Stephen A. Sonnenberg, Colorado School of Mines, Golden, CO
January 1 , 2030 - ,
Sign Up Now
Recording of original webinar, packet of independent study reading materials, PDF of original PowerPoint presentation by FTP download. (Original presentation date: December 9, 2010.) Some materials will also sent by e-mail. Expanded package for CEU credit is $100 for AAPG members, and $145 for non-members. Special Student Pricing: $25 for Webinar only; $35 for Expanded package.
Geologists, geophysicists, engineers, and support technicians who are interested in the Bakken Petroleum system.
This e-symposium will look at:
The Mississippian-Devonian Bakken Petroleum System of the Williston Basin is characterized by low-porosity and permeability reservoirs, organic-rich source rocks, and regional hydrocarbon charge. The unconventional play is the current focus of exploration and development activity by many operators. Previous workers have described significant Bakken source rock potential and estimates of oil generated from the petroleum system range from 10 to 400 billion barrels. The USGS (2008) mean technologically recoverable resource estimates for the Bakken Formation are 3.65 billion barrels of oil, 1.85 trillion cubic ft of associated/dissolved natural gas, and 148 million barrels of natural gas liquids.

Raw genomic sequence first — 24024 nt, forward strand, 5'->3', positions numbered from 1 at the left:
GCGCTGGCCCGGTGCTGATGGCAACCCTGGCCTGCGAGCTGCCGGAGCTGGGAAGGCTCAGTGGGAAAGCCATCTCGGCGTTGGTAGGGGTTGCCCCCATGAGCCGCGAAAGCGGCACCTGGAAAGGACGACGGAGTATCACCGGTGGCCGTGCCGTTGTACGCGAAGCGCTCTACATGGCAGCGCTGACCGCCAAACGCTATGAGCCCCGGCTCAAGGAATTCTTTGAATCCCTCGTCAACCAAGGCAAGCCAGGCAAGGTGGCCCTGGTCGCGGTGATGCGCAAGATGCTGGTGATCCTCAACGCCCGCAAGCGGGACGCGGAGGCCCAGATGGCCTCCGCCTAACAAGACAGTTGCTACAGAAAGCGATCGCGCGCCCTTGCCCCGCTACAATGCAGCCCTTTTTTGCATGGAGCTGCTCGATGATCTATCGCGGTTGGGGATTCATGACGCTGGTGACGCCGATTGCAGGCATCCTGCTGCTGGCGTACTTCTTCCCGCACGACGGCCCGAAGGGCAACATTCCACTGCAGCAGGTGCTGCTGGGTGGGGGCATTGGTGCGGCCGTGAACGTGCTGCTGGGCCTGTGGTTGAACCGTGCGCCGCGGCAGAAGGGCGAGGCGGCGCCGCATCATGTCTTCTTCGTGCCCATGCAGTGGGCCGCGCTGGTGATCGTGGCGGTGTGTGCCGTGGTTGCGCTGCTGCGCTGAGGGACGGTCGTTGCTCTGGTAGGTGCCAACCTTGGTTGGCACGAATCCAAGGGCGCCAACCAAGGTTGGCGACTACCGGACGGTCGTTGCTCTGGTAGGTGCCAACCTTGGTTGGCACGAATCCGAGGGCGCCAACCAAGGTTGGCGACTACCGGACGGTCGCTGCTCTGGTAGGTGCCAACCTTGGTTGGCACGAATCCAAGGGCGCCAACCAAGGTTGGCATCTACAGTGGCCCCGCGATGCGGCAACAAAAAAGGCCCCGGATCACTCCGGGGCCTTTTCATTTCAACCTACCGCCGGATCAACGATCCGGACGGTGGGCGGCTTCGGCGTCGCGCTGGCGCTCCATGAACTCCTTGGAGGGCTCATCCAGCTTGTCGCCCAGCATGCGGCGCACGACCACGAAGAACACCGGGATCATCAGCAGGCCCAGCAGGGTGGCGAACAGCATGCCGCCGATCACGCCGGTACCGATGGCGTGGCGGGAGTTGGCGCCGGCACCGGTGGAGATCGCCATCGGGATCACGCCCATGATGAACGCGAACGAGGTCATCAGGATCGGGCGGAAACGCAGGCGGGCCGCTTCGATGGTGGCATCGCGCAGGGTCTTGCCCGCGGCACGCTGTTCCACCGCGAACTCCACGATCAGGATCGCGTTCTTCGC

The Bakken petroleum system is thought to have created a continuous type of accumulation in the deeper parts of the Williston Basin (Nordeng, 2009). A continuous accumulation is a hydrocarbon accumulation that has some or all of the following characteristics: pervasive hydrocarbon charge throughout a large area; no well-defined, oil- or gas-water contact; diffuse boundaries; commonly is abnormally pressured; large in-place resource volume, but low recovery factor; little water production; geologically controlled “sweet spots”; reservoirs commonly in close proximity to mature source rocks; reservoirs have very low matrix permeabilities; and water occurs up dip from hydrocarbons. The Bakken petroleum system meets all these characteristics.
Many of the reservoirs in the Bakken petroleum system have low permeability. Productive areas or “sweet spots” are localized areas of improved reservoir permeability through natural fracturing or development of matrix permeability, or combination of both.
Each e-symposium consists of one-hour live e-symposium, along with material for one full day of independent study. The live portion will be followed by a full day of independent study (not a live event). The one-hour live e-symposium can be accessed from any computer anywhere in the world using a high-speed internet connection. After the event is over, you will receive via email information about accessing the asynchronous segment (not live) which consists of your independent study materials, to be accessed and studied at any time. You will be able to email responses to the readings, along with your study question answers for CEU credit (if you sign up for the extended package).